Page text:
FBISD awarded UnitedHealth Heroes Grants
Three Fort Bend ISD schools will each benefit from a $1,000 UnitedHealth Heroes grant, provided by UnitedHealthcare and Youth Service America to encourage young people to combat childhood obesity through walking, running or hiking programs. Among the 2013 UnitedHealth Heroes grantees are: Quail Valley Elementary School, Missouri City Middle School (which will work with students at Jones Elementary School’s Extended Day Program) and the Shape Up Sugar Land Youth Committee (which will work with students at Armstrong Elementary School’s Extended Day Program).
UnitedHealth Heroes grants include an activity element where young people can count their steps, such as walking, running or hiking, as well as a service component which provides direct service, enables advocacy on behalf of a cause (such as childhood obesity), or features youth philanthropy.
The Shape Up Sugar Land Youth Committee meets with Armstrong students and educates them about the importance of being physically active and leading a healthy lifestyle through walking and moving as much as possible. Youth committee members, acting as mentors, meet with the youngsters at least once a month to talk to them about the value of being active. They provide the students with walking logs and pedometers and encourage them to walk daily and record their minutes of activity.
The students receive incentives, such as jump ropes and water bottles, if they achieve their healthy lifestyle goals. The Youth Committee will work with students until Global Youth Service Day, the end of April. The group will then host a ceremony to celebrate the success of the children that participated in the walking challenge. The Youth Committee thanks Elsa Villarreal, Armstrong’s Parent Resource Center Coordinator, for her support on the project.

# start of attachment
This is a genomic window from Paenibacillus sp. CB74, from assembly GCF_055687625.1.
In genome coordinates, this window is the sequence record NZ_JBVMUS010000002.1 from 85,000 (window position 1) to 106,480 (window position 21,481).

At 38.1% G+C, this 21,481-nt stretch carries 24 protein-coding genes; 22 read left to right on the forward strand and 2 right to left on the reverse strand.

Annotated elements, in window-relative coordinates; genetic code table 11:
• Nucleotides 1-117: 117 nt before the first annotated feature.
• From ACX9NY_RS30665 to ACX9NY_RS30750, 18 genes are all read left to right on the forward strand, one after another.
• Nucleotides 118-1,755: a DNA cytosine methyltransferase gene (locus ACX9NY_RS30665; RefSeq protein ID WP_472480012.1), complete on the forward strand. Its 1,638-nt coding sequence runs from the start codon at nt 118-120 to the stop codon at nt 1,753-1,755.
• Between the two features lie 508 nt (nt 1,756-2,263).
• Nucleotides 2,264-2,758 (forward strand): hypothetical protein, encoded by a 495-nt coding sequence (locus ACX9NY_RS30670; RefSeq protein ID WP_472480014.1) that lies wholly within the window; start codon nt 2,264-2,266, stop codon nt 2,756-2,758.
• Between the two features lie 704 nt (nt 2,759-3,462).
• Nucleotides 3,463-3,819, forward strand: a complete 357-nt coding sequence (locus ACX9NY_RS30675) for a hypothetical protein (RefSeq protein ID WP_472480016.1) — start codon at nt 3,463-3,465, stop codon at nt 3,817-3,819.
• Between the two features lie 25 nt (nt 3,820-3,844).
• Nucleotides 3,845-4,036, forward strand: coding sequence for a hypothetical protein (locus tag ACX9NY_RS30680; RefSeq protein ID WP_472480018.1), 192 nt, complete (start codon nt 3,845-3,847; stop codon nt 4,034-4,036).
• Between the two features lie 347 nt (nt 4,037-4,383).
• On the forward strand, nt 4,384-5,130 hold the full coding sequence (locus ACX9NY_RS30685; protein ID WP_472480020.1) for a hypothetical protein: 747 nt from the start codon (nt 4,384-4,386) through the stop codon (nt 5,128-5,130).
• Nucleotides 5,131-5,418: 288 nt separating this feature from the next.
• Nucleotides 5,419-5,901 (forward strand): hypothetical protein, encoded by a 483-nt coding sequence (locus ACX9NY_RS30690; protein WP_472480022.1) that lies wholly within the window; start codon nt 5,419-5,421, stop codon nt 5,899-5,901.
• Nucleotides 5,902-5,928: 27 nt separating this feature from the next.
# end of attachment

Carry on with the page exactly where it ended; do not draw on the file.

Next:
Missouri City Middle School’s Move It! Club members work with students at Jones Elementary’s Extended Day Program monthly to get them excited about being active and tracking their steps. They encourage students to go home and continue being active while away from the group in such activities as walking. In between visits, students are asked to keep a journal and be challenged to get others more involved in physical activity. The club’s motto is “each one reach one or more.” They are teaching youngsters different ways to get extra steps in during the day and how to lead healthier lives.
At Quail Valley Elementary School, the Special Olympic athletes are learning about better eating habits and the health risks that can occur with obesity. Once a week at practice, staff members take time to talk about different ways to be active and why it is important to live an active lifestyle. They also ask the student athletes to share different ways they were active the previous week or how they plan to be active in the upcoming week. The team works with the Fort Bend County Health and Human Services Department and other district schools in learning about healthier and more active lifestyles that they can share with the students.
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